Türk Nöroşirürji Dergisi 2016 , Vol 26 , Num 2
Analysis of 79 Cases with Craniocervical Junction Trauma: Demographic Characteristics, Diagnostic Findings and Treatment Outcomes
Zübeyde ÖZKAYA1, Ahmet ASLAN2, Serkan ÖZKAYA1
1Afyonkarahisar Devlet Hastanesi, Beyin ve Sinir Cerrahisi Kliniği, Afyonkarahisar, Türkiye
2Afyonkarahisar Devlet Hastanesi, Ortopedi ve Travmatoloji Kliniği, Afyonkarahisar, Türkiye
AIM: Cervical spine trauma is an important cause of morbidity and mortality worldwide. The craniocervical junction (CCJ) is responsible for head and neck movement and is the most flexible part of the spine. Traumatic injuries are therefore mostly seen in this region. Diagnosis and treatment of CCJ trauma patients are difficult. In this article, we aimed to present a comprehensive study in which we investigated the demographic-epidemiological characteristics, diagnostic results and treatment outcomes of patients with CCJ trauma.

MATERIAL and METHODS: We included 79 of the 412 cervical trauma patients seen with CCJ trauma and monitored between the years 1995-2005 in our clinic in the study. This retrospective study had two stages. In the first stage, these 79 patients were investigated in terms of demographic, epidemiological and diagnostic characteristics. In the second stage, treatment outcomes and neurological recovery were investigated in the conservatively or surgically treated and regularly followed up patients. RESULTS: The incidence of CCJ trauma was identified as 19%. The majority of our patients were male (61%) and in the adult age group (51%). The most common etiological causes were reported as traffic accidents (41%). The lesions were detected at a rate of 68% with X-ray. Lesions in addition to plain radiography findings were identified with computerized tomography (CT) in 11 patients (14%). The rate of injuries detected by CT alone was 18%. These percentages were statistically significant (p <0.05; t-test). The most common CCJ injury was fracture of the axis (49.4%), most commonly in the form of a type 2 odontoid fracture (62%). The second most frequent injury was fracture of the atlas (34.4%) and the least common was occipital condyle fracture (15.2%). Some cases (24 cases) had multiple fractures and/or instability. 19 of the 32 patients who had fractures with neurological symptoms and/ or instability underwent Halovest treatment. Surgery was performed in 18 cases. There was a statistically significant difference between the initial assessment and Frankel stage in the last follow-up (p <0.05, chi-square test) after an average of 6.5 years of monitoring. We found a strong correlation between mortality and the presence of cranial lesions with low Glasgow Coma Score (r = 0.9 and r = 0.6; Pearson correlation test).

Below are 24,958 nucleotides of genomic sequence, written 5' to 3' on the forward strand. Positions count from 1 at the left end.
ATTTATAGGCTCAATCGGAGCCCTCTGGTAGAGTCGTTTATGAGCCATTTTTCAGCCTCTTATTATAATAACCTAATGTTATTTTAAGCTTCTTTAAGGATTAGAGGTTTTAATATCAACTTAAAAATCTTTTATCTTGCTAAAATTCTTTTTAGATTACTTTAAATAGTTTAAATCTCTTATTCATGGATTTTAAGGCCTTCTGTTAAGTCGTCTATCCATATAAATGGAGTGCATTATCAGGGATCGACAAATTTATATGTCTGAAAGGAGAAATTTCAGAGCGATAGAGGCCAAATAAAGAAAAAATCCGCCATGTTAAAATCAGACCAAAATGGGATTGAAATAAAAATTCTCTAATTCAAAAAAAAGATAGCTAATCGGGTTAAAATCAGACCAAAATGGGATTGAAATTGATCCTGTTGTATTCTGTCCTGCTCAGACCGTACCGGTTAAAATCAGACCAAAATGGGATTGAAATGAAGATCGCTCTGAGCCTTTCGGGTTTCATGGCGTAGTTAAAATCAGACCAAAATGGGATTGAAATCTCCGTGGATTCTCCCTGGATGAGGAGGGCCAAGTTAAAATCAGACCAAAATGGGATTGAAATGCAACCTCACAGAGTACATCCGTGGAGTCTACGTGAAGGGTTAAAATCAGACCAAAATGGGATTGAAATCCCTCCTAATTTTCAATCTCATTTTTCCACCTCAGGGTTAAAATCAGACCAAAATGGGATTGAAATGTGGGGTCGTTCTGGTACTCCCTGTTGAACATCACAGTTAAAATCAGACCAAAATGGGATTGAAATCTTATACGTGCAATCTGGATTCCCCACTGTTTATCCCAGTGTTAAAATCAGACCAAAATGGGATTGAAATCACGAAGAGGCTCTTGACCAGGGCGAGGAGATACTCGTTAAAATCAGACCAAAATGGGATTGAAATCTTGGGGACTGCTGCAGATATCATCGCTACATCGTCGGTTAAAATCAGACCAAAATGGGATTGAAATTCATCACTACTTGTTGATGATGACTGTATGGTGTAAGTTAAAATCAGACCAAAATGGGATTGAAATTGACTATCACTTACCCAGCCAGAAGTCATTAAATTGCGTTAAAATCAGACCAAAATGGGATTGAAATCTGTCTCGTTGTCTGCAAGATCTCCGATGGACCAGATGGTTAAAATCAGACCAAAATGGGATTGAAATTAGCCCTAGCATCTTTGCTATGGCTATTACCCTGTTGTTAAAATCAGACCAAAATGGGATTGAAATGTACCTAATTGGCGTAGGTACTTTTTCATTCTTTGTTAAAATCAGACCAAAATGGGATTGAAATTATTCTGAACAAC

CONCLUSION: CCJ traumas are often seen in young males and after traffic accidents. CT must be used in the diagnosis. The most common CCJ injuries are axis fractures, most commonly in the form of type 2 odontoid fractures. Unstable injury may be associated with neurological deficits. Low GCS and the presence of cranial lesions especially increase the mortality risk. Stable injuries can be treated conservatively. Surgical treatment is a good option in unstable cases with neurological symptoms. Anahtar Kelimeler : Craniocervical junction, Upper cervical spine, Trauma, Radiological diagnostic methods, Treatment outcome